• Here’s How To Form Dominant Seventh Chords Using Diminished Triads

    in Chords & Progressions,Piano

    dominant seventh chords

    In our FREE 16 week chord revival program, we covered the diminished triad and other chord classes.

    Now that we’ve covered the definition, intervallic components, and formation of the diminished triad, I’ll be showing you one of the applications of the diminished triad in the chord formation of the dominant seventh chord.

    Let’s quickly review the diminished triad.

    Review of Diminished Triads

    The diminished triad is the triad of the seventh degree of the major scale.

    Using any known major scale, C major scale for example:

    We can form the diminished triad on the seventh degree using the pick and skip technique. The seventh tone is B:

    …if we pick B and skip C, pick D:

    …and skip E, then pick F:

    …this would produce the B diminished triad.

    Intervallic Breakdown of the Diminished Triad

    No matter how simple or complex a chord is, it can be broken down into intervals. The intervals derived from breaking down a chord are known as ‘intervallic components.’

    The intervallic components of the B diminished triad are…

    B-D:

    …a minor third interval.

    B-F:

    …a diminished fifth interval.

    Put together, the intervallic components of the diminished triad are:

    Minor third
    Diminished fifth

    The diminished fifth interval is the key interval in this chord. The diminished triad is called a diminished triad because of this interval.

    Suggested reading: Diminished Triads + Chord Cheat Sheet.

    Here are diminished triads in all twelve keys:

    C diminished triad:

    C# diminished triad:

    …which can also be spelled as Db diminished triad.

    D diminished triad:

    D# diminished triad:

    …which can also be spelled as Eb diminished triad.

    E diminished triad:

    F diminished triad:

    F# diminished triad:

    …which can also be spelled as Gb diminished triad.

    G diminished triad:

    G# diminished triad:

    …which can also be spelled as Ab diminished triad.

    A diminished triad:

    A# diminished triad:

    …which can also be spelled as Bb diminished triad.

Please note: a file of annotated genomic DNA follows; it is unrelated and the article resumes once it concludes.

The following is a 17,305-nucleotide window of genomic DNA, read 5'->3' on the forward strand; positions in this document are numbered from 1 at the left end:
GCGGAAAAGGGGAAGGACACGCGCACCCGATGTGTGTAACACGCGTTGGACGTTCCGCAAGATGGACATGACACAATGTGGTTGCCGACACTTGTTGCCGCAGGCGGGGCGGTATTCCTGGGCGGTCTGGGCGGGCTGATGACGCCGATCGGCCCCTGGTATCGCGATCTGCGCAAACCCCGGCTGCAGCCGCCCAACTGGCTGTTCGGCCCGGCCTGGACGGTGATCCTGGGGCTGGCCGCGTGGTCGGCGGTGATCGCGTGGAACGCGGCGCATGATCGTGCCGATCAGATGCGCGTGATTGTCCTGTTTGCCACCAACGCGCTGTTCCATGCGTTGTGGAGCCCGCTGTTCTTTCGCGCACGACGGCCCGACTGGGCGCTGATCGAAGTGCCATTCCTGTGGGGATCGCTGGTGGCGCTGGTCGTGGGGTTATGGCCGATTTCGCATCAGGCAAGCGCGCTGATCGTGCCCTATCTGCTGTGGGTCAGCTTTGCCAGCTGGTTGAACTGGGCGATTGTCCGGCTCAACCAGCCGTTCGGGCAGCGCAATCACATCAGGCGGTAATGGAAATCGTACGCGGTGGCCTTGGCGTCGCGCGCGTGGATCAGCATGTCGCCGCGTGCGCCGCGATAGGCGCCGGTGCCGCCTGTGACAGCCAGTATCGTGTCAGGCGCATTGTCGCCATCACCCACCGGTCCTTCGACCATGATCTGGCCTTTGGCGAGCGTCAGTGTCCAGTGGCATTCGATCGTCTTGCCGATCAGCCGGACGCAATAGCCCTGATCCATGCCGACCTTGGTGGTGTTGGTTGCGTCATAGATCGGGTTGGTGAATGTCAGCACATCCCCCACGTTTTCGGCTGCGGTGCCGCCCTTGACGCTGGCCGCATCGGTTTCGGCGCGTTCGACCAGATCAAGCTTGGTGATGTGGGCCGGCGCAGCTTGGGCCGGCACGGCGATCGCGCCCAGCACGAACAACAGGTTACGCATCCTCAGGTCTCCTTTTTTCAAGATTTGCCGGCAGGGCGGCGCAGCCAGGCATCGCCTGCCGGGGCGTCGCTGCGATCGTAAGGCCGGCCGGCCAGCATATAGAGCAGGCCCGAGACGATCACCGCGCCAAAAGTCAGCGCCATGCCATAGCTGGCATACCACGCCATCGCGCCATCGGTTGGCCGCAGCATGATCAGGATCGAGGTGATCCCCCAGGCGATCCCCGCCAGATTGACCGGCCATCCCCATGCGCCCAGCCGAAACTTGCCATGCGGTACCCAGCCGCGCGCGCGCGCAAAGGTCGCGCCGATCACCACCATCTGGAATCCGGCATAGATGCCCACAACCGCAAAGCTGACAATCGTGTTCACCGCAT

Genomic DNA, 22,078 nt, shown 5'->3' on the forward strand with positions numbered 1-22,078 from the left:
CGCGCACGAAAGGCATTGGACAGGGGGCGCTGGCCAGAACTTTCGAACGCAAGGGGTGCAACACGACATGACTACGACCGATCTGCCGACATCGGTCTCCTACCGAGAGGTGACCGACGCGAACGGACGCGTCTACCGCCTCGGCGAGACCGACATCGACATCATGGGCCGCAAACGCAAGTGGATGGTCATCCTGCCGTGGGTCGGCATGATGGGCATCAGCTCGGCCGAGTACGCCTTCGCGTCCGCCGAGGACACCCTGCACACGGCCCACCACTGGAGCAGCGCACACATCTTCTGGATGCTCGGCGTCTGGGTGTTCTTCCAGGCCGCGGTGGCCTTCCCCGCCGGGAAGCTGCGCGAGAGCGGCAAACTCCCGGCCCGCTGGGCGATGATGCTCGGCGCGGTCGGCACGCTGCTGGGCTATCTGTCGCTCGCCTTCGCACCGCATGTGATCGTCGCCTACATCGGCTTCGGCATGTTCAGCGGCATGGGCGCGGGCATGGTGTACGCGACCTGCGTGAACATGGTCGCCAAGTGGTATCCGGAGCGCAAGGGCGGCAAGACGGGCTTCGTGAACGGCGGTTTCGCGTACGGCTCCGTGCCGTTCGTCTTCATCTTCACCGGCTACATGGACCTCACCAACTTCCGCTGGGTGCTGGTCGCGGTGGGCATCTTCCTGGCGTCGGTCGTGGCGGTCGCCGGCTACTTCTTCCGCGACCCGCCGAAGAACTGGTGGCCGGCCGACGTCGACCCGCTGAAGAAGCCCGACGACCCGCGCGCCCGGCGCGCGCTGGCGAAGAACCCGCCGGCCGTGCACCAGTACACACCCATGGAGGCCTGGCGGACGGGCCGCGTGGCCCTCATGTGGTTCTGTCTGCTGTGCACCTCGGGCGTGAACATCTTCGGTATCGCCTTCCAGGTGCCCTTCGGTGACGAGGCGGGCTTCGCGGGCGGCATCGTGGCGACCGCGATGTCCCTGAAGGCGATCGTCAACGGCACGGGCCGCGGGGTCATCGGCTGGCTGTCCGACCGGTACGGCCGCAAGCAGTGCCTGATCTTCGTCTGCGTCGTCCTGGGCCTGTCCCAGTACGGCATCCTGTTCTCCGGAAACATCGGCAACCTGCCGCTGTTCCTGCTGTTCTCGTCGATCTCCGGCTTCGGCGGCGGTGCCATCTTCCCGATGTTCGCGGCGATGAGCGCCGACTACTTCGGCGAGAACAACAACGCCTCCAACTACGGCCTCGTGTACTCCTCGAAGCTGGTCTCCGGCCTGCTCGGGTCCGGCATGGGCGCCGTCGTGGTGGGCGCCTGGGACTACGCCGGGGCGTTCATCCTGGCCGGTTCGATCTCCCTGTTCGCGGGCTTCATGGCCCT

B diminished triad:

    Relationship Between Diminished Triads and Dominant Seventh Chords

    Let’s look at the roles of the diminished triad and the dominant seventh chord in harmony.

    The Diminished Triad in Harmony

    The diminished triad is the triad of the seventh degree of the major scale, which is technically known as the leading tone.

    There are three classes of chords in the major scale – the major, minor, and diminished triads.

    In traditional harmony, the diminished triad is not used because it sounds unpleasant and has the tendency to resolve to a major or minor triad.

    Owing to the instability of the diminished triad, it is not regularly used in harmony. However, the diminished triad (aka – “leading tone triad”) has a strong pull towards the tonic chord in the key.

    The Dominant Seventh Chord in Harmony

    The term dominant is the technical name of the fifth tone of the major scale. The fifth tone in the major scale of C is G.

    Using the C major scale to form a seventh chord on G would produce the G dominant seventh chord. Check it out below:

    The G dominant seventh chord above is arguably the chord with the strongest pull to the C major triad, which is the tonic chord of the key. This makes the dominant seventh chord one of the commonly most used chords in harmony.

    “Here’s the relationship between the diminished triad and the dominant seventh chord…”

    Both the dominant seventh chord and the diminished triad all have a strong sense of attraction towards the tonic (the “1,” the “root,” the home base.)

    But most importantly, the leading tone triad is the upper part of the dominant seventh chord.

    In the key of C, the leading tone triad (B diminished):

    …is the upper part of the dominant seventh chord (G dominant seventh chord):

    Therefore, isolating the diminished triad from the dominant seventh chord would produce:

    …the “part over root” voicing of the dominant seventh chord.

    Suggested reading: “Part Over Root” Voicings.

    I’ll be showing you how to form the dominant seventh chord using these diminished triads in the next segment. With this, you can start using the diminished triad more often.

    Before we do so, take time to study the part over root voicing technique.

    Formation of the Dominant Seventh Chord Using The Diminished Triad

    Considering that the B diminished triad:

    …is the upper part of the G dominant seventh chord:

    We can form the G dominant seventh chord by playing the B diminished triad: